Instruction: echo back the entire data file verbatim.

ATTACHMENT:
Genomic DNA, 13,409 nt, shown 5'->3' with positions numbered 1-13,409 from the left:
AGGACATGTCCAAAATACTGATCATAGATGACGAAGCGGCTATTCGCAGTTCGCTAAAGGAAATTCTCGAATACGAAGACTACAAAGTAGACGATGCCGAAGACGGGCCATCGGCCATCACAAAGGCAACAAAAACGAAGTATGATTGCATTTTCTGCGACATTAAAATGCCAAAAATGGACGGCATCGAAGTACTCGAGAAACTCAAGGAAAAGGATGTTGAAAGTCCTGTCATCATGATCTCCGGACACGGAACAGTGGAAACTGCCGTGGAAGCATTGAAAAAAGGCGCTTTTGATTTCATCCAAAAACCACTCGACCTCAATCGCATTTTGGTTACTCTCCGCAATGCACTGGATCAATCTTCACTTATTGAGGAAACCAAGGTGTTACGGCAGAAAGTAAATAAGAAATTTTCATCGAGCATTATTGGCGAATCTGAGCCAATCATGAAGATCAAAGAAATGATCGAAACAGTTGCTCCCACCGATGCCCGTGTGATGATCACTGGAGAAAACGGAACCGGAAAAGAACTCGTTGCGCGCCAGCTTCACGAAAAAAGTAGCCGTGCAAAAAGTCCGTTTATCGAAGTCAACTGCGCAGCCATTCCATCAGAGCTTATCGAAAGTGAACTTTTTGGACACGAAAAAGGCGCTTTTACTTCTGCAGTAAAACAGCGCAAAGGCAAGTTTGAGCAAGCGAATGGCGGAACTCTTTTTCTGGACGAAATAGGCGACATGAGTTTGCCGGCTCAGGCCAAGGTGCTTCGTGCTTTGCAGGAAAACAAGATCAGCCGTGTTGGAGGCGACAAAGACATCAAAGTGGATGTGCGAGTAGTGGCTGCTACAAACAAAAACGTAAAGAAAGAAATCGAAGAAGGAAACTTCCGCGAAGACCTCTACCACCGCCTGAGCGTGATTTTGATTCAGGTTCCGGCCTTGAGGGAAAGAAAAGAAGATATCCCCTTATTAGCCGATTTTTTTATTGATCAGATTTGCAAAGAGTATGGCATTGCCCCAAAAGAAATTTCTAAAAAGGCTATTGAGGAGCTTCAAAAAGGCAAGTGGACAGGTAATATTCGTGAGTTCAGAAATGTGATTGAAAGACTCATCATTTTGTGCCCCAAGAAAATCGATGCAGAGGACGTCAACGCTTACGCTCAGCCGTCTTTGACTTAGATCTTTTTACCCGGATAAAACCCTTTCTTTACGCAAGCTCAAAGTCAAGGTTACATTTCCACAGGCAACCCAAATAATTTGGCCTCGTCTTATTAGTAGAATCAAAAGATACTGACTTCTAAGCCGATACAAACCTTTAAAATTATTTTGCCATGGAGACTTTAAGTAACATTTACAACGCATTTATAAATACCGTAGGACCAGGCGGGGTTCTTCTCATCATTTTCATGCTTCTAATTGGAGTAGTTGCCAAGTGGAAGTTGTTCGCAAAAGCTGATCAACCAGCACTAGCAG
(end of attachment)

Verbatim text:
Genomic DNA, 13,409 nt, shown 5'->3' with positions numbered 1-13,409 from the left:
AGGACATGTCCAAAATACTGATCATAGATGACGAAGCGGCTATTCGCAGTTCGCTAAAGGAAATTCTCGAATACGAAGACTACAAAGTAGACGATGCCGAAGACGGGCCATCGGCCATCACAAAGGCAACAAAAACGAAGTATGATTGCATTTTCTGCGACATTAAAATGCCAAAAATGGACGGCATCGAAGTACTCGAGAAACTCAAGGAAAAGGATGTTGAAAGTCCTGTCATCATGATCTCCGGACACGGAACAGTGGAAACTGCCGTGGAAGCATTGAAAAAAGGCGCTTTTGATTTCATCCAAAAACCACTCGACCTCAATCGCATTTTGGTTACTCTCCGCAATGCACTGGATCAATCTTCACTTATTGAGGAAACCAAGGTGTTACGGCAGAAAGTAAATAAGAAATTTTCATCGAGCATTATTGGCGAATCTGAGCCAATCATGAAGATCAAAGAAATGATCGAAACAGTTGCTCCCACCGATGCCCGTGTGATGATCACTGGAGAAAACGGAACCGGAAAAGAACTCGTTGCGCGCCAGCTTCACGAAAAAAGTAGCCGTGCAAAAAGTCCGTTTATCGAAGTCAACTGCGCAGCCATTCCATCAGAGCTTATCGAAAGTGAACTTTTTGGACACGAAAAAGGCGCTTTTACTTCTGCAGTAAAACAGCGCAAAGGCAAGTTTGAGCAAGCGAATGGCGGAACTCTTTTTCTGGACGAAATAGGCGACATGAGTTTGCCGGCTCAGGCCAAGGTGCTTCGTGCTTTGCAGGAAAACAAGATCAGCCGTGTTGGAGGCGACAAAGACATCAAAGTGGATGTGCGAGTAGTGGCTGCTACAAACAAAAACGTAAAGAAAGAAATCGAAGAAGGAAACTTCCGCGAAGACCTCTACCACCGCCTGAGCGTGATTTTGATTCAGGTTCCGGCCTTGAGGGAAAGAAAAGAAGATATCCCCTTATTAGCCGATTTTTTTATTGATCAGATTTGCAAAGAGTATGGCATTGCCCCAAAAGAAATTTCTAAAAAGGCTATTGAGGAGCTTCAAAAAGGCAAGTGGACAGGTAATATTCGTGAGTTCAGAAATGTGATTGAAAGACTCATCATTTTGTGCCCCAAGAAAATCGATGCAGAGGACGTCAACGCTTACGCTCAGCCGTCTTTGACTTAGATCTTTTTACCCGGATAAAACCCTTTCTTTACGCAAGCTCAAAGTCAAGGTTACATTTCCACAGGCAACCCAAATAATTTGGCCTCGTCTTATTAGTAGAATCAAAAGATACTGACTTCTAAGCCGATACAAACCTTTAAAATTATTTTGCCATGGAGACTTTAAGTAACATTTACAACGCATTTATAAATACCGTAGGACCAGGCGGGGTTCTTCTCATCATTTTCATGCTTCTAATTGGAGTAGTTGCCAAGTGGAAGTTGTTCGCAAAAGCTGATCAACCAGCACTAGCAG